chair with his/her back to the group, with eyes closed and hands
covering eyes. Someone from the group tiptoes up to the chair, taps
the child sitting in it on the back, and in a disguised or funny
voice says, "Do you know me? I'm you're friend." The
mystery child then rejoins the group and the guessing begins! The
child in the chair uncovers his/her eyes, turns around, and tries to
guess the name of the friend who tapped and talked. After three
guesses, a new child takes the chair and gets a turn.
My Buddy, Slug
Written by Jarrett J. Krosoczka
Random House Children's Books
Alex, Kevin, and Slug are friends. Then Kevin moves away and Slug becomes very clingy. Will the friendship survive Slug wanting to be together all the time?
A hilarious story of friendship!
Children sit in a circle. One child in the middle hides his eyes.
Teacher picks a child to leave the circle. The child in the middle
has to guess who is missing. Gets three tries.
Child who was picked to leave the circle is next in the middle. The
children love this game. A good way for the children to learn
each others names.
Play the Beanbag Hello Game! It is nice to say hello to a friend. It
shows them that you are thinking about them. The teacher throws a
beanbag to a child. This child says hello to another child in the circle.
After the first child says hello, s/he thinks of something nice to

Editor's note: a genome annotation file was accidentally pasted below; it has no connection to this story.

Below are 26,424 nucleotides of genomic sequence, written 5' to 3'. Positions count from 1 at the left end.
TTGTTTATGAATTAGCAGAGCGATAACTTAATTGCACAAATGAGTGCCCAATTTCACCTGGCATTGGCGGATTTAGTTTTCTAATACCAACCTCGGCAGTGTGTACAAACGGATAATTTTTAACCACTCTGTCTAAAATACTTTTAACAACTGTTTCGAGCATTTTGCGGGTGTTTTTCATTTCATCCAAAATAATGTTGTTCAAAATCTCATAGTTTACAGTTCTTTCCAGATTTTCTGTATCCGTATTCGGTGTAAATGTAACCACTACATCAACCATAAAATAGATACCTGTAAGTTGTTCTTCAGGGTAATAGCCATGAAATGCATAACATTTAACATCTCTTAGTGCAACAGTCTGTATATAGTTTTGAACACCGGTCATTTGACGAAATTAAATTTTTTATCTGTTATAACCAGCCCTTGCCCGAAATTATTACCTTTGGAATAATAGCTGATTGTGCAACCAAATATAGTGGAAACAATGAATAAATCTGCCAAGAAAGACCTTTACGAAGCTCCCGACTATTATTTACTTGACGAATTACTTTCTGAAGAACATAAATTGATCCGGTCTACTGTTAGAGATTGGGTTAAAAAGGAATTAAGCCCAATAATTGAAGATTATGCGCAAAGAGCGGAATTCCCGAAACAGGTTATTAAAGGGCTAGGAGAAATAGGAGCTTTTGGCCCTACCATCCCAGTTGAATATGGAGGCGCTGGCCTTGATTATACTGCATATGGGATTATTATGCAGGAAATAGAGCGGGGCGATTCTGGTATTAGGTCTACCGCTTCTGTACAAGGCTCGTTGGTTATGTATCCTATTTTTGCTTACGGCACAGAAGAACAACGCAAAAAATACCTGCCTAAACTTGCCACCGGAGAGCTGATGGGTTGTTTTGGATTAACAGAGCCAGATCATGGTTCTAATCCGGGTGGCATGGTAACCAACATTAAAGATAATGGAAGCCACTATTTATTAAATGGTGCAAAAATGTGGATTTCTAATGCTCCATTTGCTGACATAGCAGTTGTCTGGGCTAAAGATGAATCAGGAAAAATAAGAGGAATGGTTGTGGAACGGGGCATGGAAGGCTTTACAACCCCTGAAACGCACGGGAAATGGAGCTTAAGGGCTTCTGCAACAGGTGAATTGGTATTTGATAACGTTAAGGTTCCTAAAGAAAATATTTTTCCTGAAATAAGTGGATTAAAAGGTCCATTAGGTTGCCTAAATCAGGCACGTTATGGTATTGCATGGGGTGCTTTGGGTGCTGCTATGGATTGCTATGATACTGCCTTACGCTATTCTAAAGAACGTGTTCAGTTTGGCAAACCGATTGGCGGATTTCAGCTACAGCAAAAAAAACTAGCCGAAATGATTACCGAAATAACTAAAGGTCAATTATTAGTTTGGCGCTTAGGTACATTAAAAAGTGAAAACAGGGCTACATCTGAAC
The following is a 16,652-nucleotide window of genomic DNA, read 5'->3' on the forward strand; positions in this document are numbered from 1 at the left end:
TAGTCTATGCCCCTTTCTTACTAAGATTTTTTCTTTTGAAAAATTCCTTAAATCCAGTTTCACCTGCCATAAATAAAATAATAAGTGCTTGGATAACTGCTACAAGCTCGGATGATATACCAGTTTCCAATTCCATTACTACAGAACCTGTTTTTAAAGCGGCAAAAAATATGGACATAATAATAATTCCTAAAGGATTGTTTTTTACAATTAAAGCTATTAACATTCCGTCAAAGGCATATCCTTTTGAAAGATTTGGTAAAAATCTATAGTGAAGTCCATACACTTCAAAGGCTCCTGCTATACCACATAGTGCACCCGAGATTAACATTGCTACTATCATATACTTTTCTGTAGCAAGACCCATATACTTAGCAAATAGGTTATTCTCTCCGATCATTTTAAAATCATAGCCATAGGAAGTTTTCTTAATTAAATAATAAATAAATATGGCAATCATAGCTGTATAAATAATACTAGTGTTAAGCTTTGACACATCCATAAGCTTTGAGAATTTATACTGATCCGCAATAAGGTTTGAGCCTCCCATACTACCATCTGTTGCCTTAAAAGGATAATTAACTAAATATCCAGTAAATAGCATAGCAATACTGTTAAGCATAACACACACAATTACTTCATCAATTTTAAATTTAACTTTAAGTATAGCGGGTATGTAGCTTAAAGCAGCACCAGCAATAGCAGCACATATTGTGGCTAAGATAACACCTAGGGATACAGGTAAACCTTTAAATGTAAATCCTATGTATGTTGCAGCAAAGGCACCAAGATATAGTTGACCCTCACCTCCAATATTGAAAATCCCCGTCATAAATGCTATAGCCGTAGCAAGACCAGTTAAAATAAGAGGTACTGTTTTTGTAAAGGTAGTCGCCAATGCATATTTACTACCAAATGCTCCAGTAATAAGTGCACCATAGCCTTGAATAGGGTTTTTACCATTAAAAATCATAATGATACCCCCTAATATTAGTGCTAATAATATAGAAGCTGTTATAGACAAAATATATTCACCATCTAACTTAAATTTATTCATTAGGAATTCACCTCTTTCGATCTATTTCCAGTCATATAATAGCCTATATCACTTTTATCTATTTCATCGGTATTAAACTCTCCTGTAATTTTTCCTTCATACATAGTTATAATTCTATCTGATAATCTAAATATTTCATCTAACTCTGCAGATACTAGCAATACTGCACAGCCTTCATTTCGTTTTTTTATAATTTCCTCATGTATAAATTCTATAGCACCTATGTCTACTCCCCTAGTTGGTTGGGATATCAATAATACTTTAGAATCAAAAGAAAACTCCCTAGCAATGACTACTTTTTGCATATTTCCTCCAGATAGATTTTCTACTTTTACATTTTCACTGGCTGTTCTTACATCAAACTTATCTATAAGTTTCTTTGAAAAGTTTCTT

say to the other child. The first child then throws the beanbag to
another child. Continue until each child has caught the beanbag and
Talk about what it means to share ideas. When you share an idea, you
tell someone something. Pass the beanbag around the circle. When a
child receives the beanbag, s/he shares an idea. Help the children
think of ideas! (What do you like to play? What do you like to draw?)
Children find this concept interesting! They begin to think about
communication. They find that speaking their thoughts is a safe and
fun thing to do.
Teacher begins by describing the clothes of one of the children in
the class. When the children think they know whose clothes has been
described, they raise their hands. The teacher selects someone, who
makes a guess. If the child guesses correctly, he or she will get to
describe the next person's clothing. Or, the teacher can describe the
next person's clothing.